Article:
Aug 17, 2021
Oct 12, 2018
By Robert Dean
What’s good with your life? The kids ok? Your mother in law still bugging you? She’ll get over it. They all do. We’ve all got some stuff to get through, and sometimes blasting some jammers is the only thing keeping you sane, and there ain’t nothing wrong with that.
First up is, ho-lee crap did you see the videos of the dude from Deer Tick fronting Nirvana? That was awesome. Look, he ain’t Kurt. No one is Kurt Cobain, ok? But, that said, he did a fantastic job capturing the presence of an icon via “Scentless Apprentice” and “Serve The Servants”, which some dickhead audiophile blog referred to as “deep cuts.”
I guess if you only know “Smells Like Teen Spirit”, those are deep cuts, but to anyone who actually likes Nirvana, those are as well known as anything. Joan Jett did a few tunes with the dudes, too, but ultimately they didn’t have the oomph that John Macaulay had. Either way, I’d cut off a hand to see anyone play Nirvana songs and give me a chance to holler at the top of my lungs. Do it for the kids, Krist and Dave. I’d say cash in, but neither of you needs the money, so do it for us.
The American Music Awards happened and Migos, some mumble rap bullshit won for best pop/rock group. So, that’s where we are on the national landscape, huh? Corey Taylor, a man of many opinions dropped his .02 about the subject, and ultimately, I agree: you can’t sell Pepsi to rock and metal. We’re too dangerous, and you know what? When Migos is winning awards meant for rock and roll, all I can say is 'good.' Let the music fester in the clubs, and when the next wave comes, hopefully, the music business is even deeper in the lurch.
Vision of Disorder is doing a show in Brooklyn, and I’m mad I can’t go.
Speaking of former band dudes doing classic tracks, Philip Anselmo and The Illegals are randomly ripping out Pantera tunes along the tour, and damn, they sound scary good. They should consider doing a “night of Pantera” or something of the like because that band is as tight as Pantera circa Far Beyond Driven.
I’m seeing Paul McCartney Friday night. I’d write the show up, but really, do you think it’s going to suck? Extremely doubtful. I’ll save you the trouble with a prediction: it was awesome.
That’s all I got. Stay weird.
Sep 24, 2018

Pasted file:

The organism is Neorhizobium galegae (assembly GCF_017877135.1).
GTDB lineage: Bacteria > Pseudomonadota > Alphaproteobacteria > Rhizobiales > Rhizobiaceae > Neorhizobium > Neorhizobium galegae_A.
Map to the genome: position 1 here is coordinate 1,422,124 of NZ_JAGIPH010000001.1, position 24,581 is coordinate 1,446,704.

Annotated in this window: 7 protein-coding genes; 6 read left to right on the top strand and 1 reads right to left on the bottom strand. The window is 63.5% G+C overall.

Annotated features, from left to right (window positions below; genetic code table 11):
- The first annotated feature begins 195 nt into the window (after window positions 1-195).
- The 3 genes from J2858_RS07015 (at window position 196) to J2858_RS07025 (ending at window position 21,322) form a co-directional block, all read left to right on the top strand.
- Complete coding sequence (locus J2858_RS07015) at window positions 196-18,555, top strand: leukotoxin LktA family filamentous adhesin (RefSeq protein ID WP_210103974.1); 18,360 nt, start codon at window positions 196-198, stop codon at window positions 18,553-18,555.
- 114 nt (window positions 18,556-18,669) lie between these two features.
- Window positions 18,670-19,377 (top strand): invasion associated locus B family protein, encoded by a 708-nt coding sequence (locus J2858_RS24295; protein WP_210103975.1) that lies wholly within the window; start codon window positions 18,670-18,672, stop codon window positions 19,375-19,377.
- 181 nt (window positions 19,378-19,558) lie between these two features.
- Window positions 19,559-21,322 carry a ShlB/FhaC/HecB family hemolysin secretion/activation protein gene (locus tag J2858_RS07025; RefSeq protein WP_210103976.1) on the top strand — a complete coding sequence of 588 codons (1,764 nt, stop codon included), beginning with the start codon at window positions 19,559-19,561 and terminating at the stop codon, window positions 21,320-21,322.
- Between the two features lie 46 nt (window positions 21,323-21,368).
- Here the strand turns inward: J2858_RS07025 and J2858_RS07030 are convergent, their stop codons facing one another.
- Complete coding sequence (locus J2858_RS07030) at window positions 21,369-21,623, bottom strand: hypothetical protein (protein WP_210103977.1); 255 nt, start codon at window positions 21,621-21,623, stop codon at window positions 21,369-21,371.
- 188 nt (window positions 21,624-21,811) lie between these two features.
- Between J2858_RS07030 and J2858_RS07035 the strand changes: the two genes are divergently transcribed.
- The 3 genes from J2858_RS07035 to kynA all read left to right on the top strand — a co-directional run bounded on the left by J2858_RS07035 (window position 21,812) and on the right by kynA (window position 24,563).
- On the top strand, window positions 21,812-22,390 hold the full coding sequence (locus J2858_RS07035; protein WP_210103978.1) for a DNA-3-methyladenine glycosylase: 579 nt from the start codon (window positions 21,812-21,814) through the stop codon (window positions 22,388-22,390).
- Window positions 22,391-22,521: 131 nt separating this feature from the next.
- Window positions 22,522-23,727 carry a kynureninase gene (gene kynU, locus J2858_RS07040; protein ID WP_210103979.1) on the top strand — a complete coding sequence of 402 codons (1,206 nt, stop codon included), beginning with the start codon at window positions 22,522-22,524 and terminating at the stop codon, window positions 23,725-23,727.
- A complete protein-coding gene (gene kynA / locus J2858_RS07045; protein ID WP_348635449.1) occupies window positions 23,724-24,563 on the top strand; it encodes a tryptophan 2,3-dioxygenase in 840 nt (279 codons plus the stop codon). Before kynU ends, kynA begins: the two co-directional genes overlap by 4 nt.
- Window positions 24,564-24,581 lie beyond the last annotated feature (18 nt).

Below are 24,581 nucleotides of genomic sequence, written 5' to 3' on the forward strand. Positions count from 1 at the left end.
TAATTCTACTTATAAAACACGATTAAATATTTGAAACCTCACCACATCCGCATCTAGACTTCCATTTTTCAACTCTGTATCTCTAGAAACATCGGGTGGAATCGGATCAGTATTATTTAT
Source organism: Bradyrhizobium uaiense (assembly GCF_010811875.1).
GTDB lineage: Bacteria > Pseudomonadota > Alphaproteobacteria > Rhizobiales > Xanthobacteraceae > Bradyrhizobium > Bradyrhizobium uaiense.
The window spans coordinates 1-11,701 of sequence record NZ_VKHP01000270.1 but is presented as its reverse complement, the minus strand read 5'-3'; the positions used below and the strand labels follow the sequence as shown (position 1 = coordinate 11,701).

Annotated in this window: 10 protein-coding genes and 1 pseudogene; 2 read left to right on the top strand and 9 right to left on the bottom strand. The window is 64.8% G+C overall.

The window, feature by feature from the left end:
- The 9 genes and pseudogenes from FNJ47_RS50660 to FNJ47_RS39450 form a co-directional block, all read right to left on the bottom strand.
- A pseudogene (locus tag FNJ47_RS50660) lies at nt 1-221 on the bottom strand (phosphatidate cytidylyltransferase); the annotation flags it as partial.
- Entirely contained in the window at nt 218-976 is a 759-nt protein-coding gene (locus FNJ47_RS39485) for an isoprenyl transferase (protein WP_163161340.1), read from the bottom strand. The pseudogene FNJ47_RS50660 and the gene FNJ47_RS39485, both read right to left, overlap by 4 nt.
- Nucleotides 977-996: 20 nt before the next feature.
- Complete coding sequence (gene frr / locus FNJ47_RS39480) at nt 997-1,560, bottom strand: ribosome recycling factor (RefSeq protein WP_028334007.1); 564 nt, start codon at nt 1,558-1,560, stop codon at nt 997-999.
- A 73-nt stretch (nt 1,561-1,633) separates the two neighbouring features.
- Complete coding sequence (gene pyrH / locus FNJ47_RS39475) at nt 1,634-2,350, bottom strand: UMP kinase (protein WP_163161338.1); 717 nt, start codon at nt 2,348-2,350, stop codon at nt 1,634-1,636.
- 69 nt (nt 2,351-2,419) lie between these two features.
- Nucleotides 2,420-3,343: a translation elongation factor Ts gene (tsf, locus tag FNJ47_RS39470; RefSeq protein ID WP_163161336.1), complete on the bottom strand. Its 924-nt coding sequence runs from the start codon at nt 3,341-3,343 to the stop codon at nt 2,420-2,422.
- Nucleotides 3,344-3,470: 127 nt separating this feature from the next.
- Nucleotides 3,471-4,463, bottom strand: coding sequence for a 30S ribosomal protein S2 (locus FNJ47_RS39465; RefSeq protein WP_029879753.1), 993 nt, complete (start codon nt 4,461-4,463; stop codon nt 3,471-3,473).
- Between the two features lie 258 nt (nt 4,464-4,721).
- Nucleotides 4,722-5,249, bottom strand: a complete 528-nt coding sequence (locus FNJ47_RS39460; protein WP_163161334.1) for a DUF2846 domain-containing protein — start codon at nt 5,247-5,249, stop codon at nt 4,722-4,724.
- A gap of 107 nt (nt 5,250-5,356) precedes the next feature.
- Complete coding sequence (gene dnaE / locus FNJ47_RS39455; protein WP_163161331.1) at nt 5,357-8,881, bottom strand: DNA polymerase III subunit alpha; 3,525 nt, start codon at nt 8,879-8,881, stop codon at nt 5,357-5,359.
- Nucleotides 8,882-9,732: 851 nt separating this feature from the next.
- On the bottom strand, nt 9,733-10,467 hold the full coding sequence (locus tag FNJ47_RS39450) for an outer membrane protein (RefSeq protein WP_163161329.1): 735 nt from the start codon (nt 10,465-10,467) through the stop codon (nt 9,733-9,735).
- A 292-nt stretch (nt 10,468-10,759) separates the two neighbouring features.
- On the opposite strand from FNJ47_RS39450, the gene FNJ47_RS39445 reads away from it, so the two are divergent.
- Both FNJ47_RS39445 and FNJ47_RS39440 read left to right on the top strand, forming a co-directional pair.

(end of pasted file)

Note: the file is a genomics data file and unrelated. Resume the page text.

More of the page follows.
by Robert Dean
If there was ever a human who’s been written about ad-nauseam, it’s Paul McCartney. His life story has been told over and over, his every note has been picked apart, his lyrics have inspired college courses, and psychologists alike. He will remain immortal while the rest of us fade into the ether.
What do you write about when a guy has been obsessed over so much? I’m not new to the Beatles game (one of my son’s middle names is Lennon). I’ve been a die-hard for as long as I can remember, and while John has some of the best stand-alone Beatles tracks, and the best Beatles song ever, in “Day In The Life,” Paul pound for pound had more songs that were better.
But, once the Beatles broke up, Paul was left to his own devices; he had to make a career in the ashes of his former band. A band that wasn’t just big, but the band that literally changed the world. That’s a heavy burden to bear for any of the now former Beatles. Suddenly, this dude who wanted to write spinning epics, and operas, but also quirky barbershop tunes was out of his dynamic – he’d started playing within what would become the Beatles at 15 with John Lennon.
What Paul McCartney came up with was light years better than any of the garbage John cranked out. Sorry, while John Lennon gets this cultural pass as this too cool for school autre, it was McCartney writing the solid records. Plastic Ono Band has, maybe a handful of solid tracks, while McCartney has cuts that rival any of the Beatles best work.
Listen to those first two McCartney records, they pre-date a lot Jack White and Dan Auerbach's DNA. Those early solo records were created with one vision, a lot of elbow grease and hustle. There's an elemental funk there, a lapse of polish, which makes them all the more appealing today. McCartney showed loud and clear that the soul of the Beatles wasn't just John and his beard.
I wasn’t always high on Paul McCartney’s solo stuff. Honestly, I find a lot of his solo stuff corny. “Silly Love Songs,” “Lovely Linda,” “Wonderful Christmastime” – I hate all of them with the fire of a thousand suns. “That Would Be Something” is pure Beatles. In fact, those two first McCartney records feature a lot of tracks that reach far past his former bandmates, with no disrespect to George Harrison, because All Things Must Pass is a stellar record.
But, it was an unlikely source that turned me onto Paul McCartney’s solo tunes: Howard Stern. Because I’m a regular Stern listener, I get to hear Howard rant and rave about all kinds of things I love, explicitly explaining how much country music, vinyl, and Halloween suck. But one thing Howard did turn me onto is how much Paul McCartney’s solo stuff is vastly underrated.